TVs Need To Chill Out With All the New AI Features
After motion smoothing, AI is now making TV shows and movies look worse.
Few things are as consistent as CES and TVs. It’s a given that TV makers will dogpile the technology show with the latest in display technology. You can trace that lineage from HD through 3D and to 8K, but no matter the year, there’s always some new capability with a buzzword to tout. Unsurprisingly, in 2024, it's AI.
TV makers have long used machine learning to force all kinds of media to play nice on new screens, whether it was motion smoothing, where your TV inserts frames for a smoother image, or AI upscaling, where lower resolution content is forced into a higher resolution. But this year, AI is a headlining feature, not just a menu option.
Both LG and Roku are making a point of giving AI more control over what you actually see. LG’s new Signature OLED M4 and G4 TVs can adjust the color of whatever media is on the screen to better match its mood, and Roku’s new Pro Series TVs let AI manage image settings entirely. These could be handy for anyone who doesn’t want to bother hunting through the menu settings with a remote, but they also have the potential to make the show or movie you love look even less like how you remember it, and take away from how its creator imagined it.
Settings Chosen by AI
LG credits the improved AI skills of its upcoming high-end TVs with its new a11 AI processor, which is designed to enhance your visual and audio experience while using the displays. The a11 specifically will provide a “70 percent improvement in graphic performance” and a “30 percent faster processing speed” compared to last year’s TVs, according to LG.
That increased power translates to “upgraded AI upscaling” on the M4 and G4 (LG’s lower-end TVs don’t have the new chip) that can “sharpen objects and backgrounds that may appear blurry.” AI upscaling isn’t new, of course. TV makers have relied on upscaling to make lower-resolution content look better on 4K and 8K TVs for years. LG’s a11 AI processor is just able to do it more efficiently. Where things get weird is with the rest of the a11’s AI bag of tricks.
LG says the AI actively makes choices about how images on the TVs appear, automatically adjusting brightness and contrast to make content more three-dimensional. “Moreover, the ingenious AI processor adeptly refines colors by analyzing frequently used shades that best convey the mood and emotional elements intended by filmmakers and content creators,” LG claims. That suggests that the a11 is not only cleaning up a picture, but also constantly adjusting image quality, frame-by-frame, based on what you’re watching. Should we really let AI decide how to calibrate the image for, say, one Marvel movie versus another?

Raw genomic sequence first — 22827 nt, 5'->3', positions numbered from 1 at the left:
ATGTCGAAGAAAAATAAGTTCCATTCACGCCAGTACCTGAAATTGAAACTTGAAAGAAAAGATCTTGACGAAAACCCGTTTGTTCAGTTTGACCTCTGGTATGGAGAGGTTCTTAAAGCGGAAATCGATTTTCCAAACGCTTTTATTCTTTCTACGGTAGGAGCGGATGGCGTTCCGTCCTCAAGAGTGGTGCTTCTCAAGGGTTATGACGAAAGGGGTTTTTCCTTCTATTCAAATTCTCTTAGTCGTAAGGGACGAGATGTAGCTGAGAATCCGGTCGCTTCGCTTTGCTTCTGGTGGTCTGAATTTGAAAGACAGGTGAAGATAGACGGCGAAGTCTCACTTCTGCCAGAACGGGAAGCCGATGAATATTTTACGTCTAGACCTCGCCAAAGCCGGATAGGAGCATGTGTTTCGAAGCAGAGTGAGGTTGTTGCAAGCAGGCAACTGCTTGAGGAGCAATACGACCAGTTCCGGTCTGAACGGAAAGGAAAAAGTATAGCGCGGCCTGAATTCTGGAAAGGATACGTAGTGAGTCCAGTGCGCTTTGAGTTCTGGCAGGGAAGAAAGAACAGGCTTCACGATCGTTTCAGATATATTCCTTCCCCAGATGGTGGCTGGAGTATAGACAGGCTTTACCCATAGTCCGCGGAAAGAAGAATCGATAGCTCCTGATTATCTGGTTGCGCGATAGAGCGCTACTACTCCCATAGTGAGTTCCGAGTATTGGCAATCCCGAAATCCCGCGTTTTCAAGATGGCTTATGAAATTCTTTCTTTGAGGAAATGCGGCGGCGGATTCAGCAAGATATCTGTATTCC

Roku is similarly leaning on AI to differentiate its TVs. The company’s new Pro Series TVs are 4K Mini-LED displays with local dimming, but the interesting wrinkle is “Roku Smart Picture,” a new set of features that uses “artificial intelligence, machine learning, and data from content partners” to change settings on the fly and “automatically adjust the picture for an optimized viewing experience.”
Roku’s real business is data collection and advertising, so it does have some expertise on consumer viewing habits and content, but using AI to make changes to picture quality on the fly feels like a bridge too far.
A Step Too Far
I’m not against getting better picture quality on TVs — all of these AI-enabled features are a way to improve the average person’s viewing experience. The problem is, they can also radically change a final product that a filmmaker put a lot of thought into. Would you really want your LG TV to recolor the baby blues and sun-bleached hues of Punch-Drunk Love, just because it might communicate Adam Sandler’s sadness better? (Whatever that would even mean.) That’s what the cinematographer and gaffers were doing when they shot the movie in the first place.
For some people, there’s a time and a place for motion smoothing (i.e. watching sports or playing games), but Tom Cruise didn’t film a PSA about how to turn it off for nothing. Motion smoothing can make a grounded performance look weird and make stunts seem more fake than they do at a lower framerate.
I remember when broadcast networks made the shift to HD to match the new higher-resolution TVs that were widely available at the time. The first thing you’d notice was how caked in makeup news anchors were. It was an unintended consequence of a technological change that introduced some “unreality” into something decidedly real. AI upscaling does the same thing, and it does it to everything. While not a product of a TV maker’s heavy-handed software, the restored and upscaled version of James Cameron’s True Lies is an excellent example of where AI can go wrong. Jamie Lee Curtis looks like a digital avatar in some shots because of how smooth and poreless her face appears. It’s uncanny, and it’s a direct result of AI upscaling.
All of these TV settings can be turned off, but at this point, it’s a matter of principle. You don’t have to respect a filmmaker’s original intention, but at least respect your own autonomy. Film grain won’t hurt you, lower frame rates are fine, and learning how to adjust your TV settings is annoying but freeing. We bought the TV; we shouldn’t let AI hold the remote.
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